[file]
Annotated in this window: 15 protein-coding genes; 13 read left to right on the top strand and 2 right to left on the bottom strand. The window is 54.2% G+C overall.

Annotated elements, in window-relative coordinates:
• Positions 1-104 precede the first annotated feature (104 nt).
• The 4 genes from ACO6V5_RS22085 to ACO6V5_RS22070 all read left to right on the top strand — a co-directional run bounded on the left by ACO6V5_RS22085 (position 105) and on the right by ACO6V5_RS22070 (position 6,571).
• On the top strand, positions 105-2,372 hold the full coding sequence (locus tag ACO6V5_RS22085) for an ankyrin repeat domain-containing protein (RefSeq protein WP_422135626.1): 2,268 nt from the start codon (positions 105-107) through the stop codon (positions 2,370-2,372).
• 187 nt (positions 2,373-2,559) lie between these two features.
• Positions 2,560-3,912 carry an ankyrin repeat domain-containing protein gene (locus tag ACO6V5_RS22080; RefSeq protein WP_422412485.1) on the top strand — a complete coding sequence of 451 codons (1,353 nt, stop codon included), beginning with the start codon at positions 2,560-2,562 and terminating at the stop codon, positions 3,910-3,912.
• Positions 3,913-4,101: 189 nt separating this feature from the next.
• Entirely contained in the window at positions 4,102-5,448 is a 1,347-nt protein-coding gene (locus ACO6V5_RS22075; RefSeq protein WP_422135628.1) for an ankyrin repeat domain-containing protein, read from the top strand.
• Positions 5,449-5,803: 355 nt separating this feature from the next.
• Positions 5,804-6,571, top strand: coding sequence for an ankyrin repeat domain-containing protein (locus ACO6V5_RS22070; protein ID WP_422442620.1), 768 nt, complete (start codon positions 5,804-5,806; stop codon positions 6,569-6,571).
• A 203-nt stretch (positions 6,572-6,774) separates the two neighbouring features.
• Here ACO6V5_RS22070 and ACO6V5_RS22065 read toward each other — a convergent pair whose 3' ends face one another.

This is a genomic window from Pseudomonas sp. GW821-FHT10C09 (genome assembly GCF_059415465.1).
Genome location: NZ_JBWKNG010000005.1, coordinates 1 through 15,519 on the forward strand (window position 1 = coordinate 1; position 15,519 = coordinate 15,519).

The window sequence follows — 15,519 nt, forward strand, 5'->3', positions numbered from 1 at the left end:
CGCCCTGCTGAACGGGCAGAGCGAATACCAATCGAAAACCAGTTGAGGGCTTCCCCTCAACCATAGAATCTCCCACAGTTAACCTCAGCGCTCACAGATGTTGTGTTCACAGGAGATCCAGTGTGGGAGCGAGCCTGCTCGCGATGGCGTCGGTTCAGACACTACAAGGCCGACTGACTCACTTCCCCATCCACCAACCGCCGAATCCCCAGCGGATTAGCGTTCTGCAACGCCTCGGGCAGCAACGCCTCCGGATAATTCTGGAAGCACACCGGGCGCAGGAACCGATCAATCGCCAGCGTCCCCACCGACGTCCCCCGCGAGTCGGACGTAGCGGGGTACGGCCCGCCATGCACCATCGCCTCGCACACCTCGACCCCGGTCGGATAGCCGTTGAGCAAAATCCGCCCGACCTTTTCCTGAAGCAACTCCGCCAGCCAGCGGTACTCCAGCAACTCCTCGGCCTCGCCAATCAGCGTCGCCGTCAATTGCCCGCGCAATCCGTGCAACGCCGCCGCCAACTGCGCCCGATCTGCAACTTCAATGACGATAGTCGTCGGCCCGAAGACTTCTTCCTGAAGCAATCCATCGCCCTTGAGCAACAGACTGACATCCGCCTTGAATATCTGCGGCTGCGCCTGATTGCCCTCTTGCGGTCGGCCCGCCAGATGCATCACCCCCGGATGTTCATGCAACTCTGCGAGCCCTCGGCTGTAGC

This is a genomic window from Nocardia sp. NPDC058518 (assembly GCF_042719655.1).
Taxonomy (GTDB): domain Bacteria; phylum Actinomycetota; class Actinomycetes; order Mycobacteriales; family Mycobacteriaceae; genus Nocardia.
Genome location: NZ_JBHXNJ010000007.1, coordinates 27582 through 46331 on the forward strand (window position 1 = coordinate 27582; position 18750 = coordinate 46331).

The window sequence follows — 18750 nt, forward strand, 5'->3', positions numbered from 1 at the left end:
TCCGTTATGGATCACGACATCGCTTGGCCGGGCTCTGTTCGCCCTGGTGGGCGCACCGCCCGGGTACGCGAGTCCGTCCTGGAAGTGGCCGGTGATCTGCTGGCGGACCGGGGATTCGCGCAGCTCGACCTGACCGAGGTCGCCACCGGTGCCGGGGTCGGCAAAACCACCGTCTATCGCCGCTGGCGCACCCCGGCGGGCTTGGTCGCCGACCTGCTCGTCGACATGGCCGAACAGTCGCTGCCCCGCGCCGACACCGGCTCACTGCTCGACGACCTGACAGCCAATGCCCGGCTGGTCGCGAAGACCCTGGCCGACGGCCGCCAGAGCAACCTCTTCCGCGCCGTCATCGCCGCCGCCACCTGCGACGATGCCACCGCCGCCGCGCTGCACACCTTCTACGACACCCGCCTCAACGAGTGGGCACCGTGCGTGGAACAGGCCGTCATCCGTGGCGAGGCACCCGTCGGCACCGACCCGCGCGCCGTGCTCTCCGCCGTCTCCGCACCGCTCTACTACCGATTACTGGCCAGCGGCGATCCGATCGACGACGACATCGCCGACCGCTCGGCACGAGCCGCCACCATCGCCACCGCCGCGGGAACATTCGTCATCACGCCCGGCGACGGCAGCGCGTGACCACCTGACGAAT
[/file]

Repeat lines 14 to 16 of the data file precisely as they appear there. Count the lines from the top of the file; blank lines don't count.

This is a genomic window from Pseudomonas sp. GW821-FHT10C09 (genome assembly GCF_059415465.1).
Genome location: NZ_JBWKNG010000005.1, coordinates 1 through 15,519 on the forward strand (window position 1 = coordinate 1; position 15,519 = coordinate 15,519).

The window sequence follows — 15,519 nt, forward strand, 5'->3', positions numbered from 1 at the left end: